Long before Las Vegas was incorporated in 1905 -- and even longer before the arrival of casinos -- the desolate, inhospitable and therefore unsettled desert of southern Nevada was known for just one thing: its mineral-rich rock. The land is pockmarked with the remains of old gold and silver mines, most of which petered out almost as quickly as they were dug.
The Techatticup mining camp was one of the exceptions, a place where men “chased the vein” for more than 80 years. From 1861 until the start of World War II, men toiled underground in Eldorado Canyon near the hamlet of Nelson, about 40 miles southeast of what’s now the Vegas Strip.
Having operated a canoe rental business along the nearby Colorado River for many years, Tony Werly was looking for a fixer-upper -- a place where he could one day retire -- when he and his wife, Bobbie, bought the dilapidated remains of the Techatticup encampment in 1994.
“Everything had fallen apart. There were no doors or windows,” Bobbie recalls, adding that the only residents of the ramshackle, trash-strewn buildings were mice and pack rats.
While exploring the 51-acre property, Tony struck his own pay dirt. Two days before closing escrow, he discovered a long-obscured mine entrance, hidden behind mud and rock.
It took the Werlys and their children five years to clear away the muck and to restore the old buildings. Their labors brought the old mine site back to life, creating an unusual tourist attraction. Here, adults and children can enjoy a tour of an actual gold mine and explore the lovingly renovated buildings.
Bill Ferrence, a visitor from nearby Boulder City, Nev., likes that the attraction -- known officially as Eldorado Canyon Mine Tours -- isn’t overdeveloped. Folks in search of a burger and fries will have to look elsewhere; all that’s sold here are soda and bags of chips.
“It doesn’t appear that they’re trying to make a living doing what they’re doing. They do, but they don’t appear that way,” Ferrence says of the business, which attracts about 10,000 visitors a year.
Bobbie Werly gives a tour to seventh-graders visiting on a field trip, beginning with a talk about the area’s history before leading the kids inside the mountain.
“Everywhere that you’ll see has been hand-drilled and totally done by candlelight,” she explains. In the early years -- before dynamite reached these parts -- miners using hand tools could chip away only about 3 feet of rock a day.
The ore was turned into gold bars in the camp’s smelter and then hauled to the Colorado River to be moved downstream to Yuma, Ariz., and then on to San Francisco by way of the Gulf of California and the Pacific Ocean.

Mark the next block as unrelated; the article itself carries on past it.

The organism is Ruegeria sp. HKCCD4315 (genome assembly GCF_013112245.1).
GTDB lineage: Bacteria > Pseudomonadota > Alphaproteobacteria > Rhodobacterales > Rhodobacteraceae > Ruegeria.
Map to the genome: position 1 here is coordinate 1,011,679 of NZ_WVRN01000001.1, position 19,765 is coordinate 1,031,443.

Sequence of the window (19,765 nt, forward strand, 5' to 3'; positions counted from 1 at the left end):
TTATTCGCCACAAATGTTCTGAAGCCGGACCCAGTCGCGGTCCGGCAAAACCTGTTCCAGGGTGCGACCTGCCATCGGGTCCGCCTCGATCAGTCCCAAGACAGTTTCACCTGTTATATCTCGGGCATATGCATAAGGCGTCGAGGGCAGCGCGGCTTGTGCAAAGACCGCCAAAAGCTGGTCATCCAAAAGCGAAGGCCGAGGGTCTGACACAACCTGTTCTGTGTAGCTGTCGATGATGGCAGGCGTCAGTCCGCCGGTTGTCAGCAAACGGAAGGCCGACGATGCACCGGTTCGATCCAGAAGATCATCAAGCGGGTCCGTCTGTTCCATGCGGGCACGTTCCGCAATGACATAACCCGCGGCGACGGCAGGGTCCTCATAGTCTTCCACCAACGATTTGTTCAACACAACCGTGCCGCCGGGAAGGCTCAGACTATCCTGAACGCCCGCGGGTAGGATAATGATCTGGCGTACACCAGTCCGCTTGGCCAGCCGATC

“This was Nevada’s only ocean port,” Bobbie says of the period before the construction of several dams ended steamboat traffic on the river.
That, however, isn’t nearly as intriguing to most of the students as the fact that Beyonce did a photo shoot here a few months ago. Jaws drop and eyes widen as they’re shown the issue of Cosmopolitan in which the pictures appeared.
Bobbie also shows visitors clips from several of the movies filmed here. They include “3000 Miles to Graceland” and “Breakdown.” The place has also provided the backdrop for music videos.
Many visitors -- especially youngsters -- experience a chill once inside the mine, a sensation that has nothing to do with the drop in temperature. They’re told about the ghost that haunted the miners.
Tony, who has extensively researched the mine’s history, shares that the ghost is apparently that of R.B. Jones, an outlaw who shot a foreman at the mine before being hunted down and killed.
“He would come up and walk beside the miners in there,” he explains. “It freaked them out.
“When we take Boy Scouts in there, they’ll tell you they’re not afraid of the dark, but they won’t be the first one down the tunnel,” Tony adds, with a chuckle.
He explains that the mine owed its longevity not to the huge amounts of gold inside, but to its remote location, which kept the number of willing workers low.
“They only had maybe 40 men down here at a time. The nearest town was 200 miles away,” he says. “Not even a killing was a good enough reason to bring the sheriff out here from Pioche [Nev.], ‘cause it’s a one-week horse ride.”
America’s entry into World War II in 1941 brought a shift in national priorities and an end to production in Eldorado Canyon.
But, Tony notes, there still is gold in them there hills. “There’s $1 million worth of gold in there,” he says. “But it’ll cost $2 million to get it out.
"[The price of gold] is going to have to go up a lot more to beat the tourism,” he says.
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Tours: Offered year-round. Tickets are $12.50 for adults and $7.50 for children 12 and younger. Because tours are limited to 12 people, reservations are essential.
Info: (702) 291-0026, www.eldoradocanyonminetours.com